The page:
Jackson stated that while stopped at the intersection of Bay and Michigan Avenues, *240 he saw two black youths walk past the car and hit or bang on it. Jackson testified that just prior to the murder, Ward stated that, "Well, if he didn't stopstop knocking on the car, he was probably going to shoot him." Jackson saw Ward lean across the driver's side of the car past Gibson and heard a shot from the gun. Though Jackson did not actually see Ward fire the shot, he testified that after the gun fired, Ward admitted shooting the victim.

Randy Gibson, the other passenger, testified that while stopped at the intersection he also saw the two youths walk around the automobile. Ward asked whether he should shoot the boys, but Gibson did not think Ward was serious until Ward actually fired the gun and hit one of the youths.

The appellant's testimony in his own behalf, agreed substantially with that of Gibson and Jackson, with the major exception that he contended Gibson fired the fatal shot. Ward testified that when the two black youths walked around the automobile, Gibson called one of them a "______ nigger" and fired the fatal shot.

Angela Pierce, a friend of the appellant, testified that shortly after the murder, she had a conversation with Gibson wherein Gibson stated that he was the number one killer and was going to have her boyfriend sent away.

Gregory Gardner, testifying in rebuttal for the State, stated that he was with the appellant the day after the murder when the appellant bought a newspaper. After reading the paper, Gardner testified that Ward stated, ". . . why did that guy have to mouth off . . .," and ". . . why did he make me why did he make me shoot him?" Gardner stated, however, that Ward later said that he did not shoot the deceased, but knew who did.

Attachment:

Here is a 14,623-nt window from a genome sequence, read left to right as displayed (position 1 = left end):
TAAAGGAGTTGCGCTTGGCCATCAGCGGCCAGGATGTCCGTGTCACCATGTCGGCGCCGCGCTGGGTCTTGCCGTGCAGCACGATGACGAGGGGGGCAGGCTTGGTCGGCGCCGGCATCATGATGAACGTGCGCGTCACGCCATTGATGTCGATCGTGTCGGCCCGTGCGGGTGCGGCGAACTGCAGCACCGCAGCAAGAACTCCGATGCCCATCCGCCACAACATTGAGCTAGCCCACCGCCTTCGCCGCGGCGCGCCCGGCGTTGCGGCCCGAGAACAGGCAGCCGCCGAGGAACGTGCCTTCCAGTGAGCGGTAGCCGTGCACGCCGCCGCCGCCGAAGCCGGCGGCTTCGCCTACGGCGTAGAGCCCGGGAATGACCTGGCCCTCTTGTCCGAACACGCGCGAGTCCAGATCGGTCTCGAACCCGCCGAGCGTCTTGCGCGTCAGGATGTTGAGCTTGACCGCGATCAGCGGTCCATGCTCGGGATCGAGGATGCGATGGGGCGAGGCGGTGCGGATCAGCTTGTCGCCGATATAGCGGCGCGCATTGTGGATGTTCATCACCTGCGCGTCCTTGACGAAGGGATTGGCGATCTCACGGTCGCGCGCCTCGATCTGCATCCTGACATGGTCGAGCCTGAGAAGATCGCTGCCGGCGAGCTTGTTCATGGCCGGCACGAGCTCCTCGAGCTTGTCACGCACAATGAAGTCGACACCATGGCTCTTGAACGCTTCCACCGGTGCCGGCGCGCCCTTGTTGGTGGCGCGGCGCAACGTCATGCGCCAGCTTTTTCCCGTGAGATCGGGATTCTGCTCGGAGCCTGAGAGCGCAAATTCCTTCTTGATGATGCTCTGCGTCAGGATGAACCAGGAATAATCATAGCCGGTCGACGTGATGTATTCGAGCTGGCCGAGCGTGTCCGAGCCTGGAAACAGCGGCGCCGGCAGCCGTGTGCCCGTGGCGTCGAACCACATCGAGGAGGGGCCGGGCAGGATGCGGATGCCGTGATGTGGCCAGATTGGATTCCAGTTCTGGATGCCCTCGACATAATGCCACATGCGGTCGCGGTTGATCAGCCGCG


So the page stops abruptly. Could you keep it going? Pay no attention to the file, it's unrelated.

Appellant contends that the verdict was against the great preponderance of the evidence. We disagree. The weight and probative value to be given the evidence, the credibility of witnesses, the resolution of conflicting testimony, and the inferences to be drawn from the evidence, even where susceptible of more than one rational conclusion, are for the jury. Hall v. State, 57 Ala.App. 132, 326 So. 2d 660 (1976). A verdict of conviction must not be set aside on the ground of insufficiency of the evidence unless, after allowing for all reasonable presumptions in favor of its correctness, the preponderance of the evidence against the verdict is so strong as to clearly convince the court that it was incorrect and unjust. Bridges v. State, 284 Ala. 412, 225 So. 2d 821 (1969). In the instant case, it is clear that there was legal evidence presented from which they jury could, by fair and reasonable inference, find the appellant guilty of the crime charged in the indictment.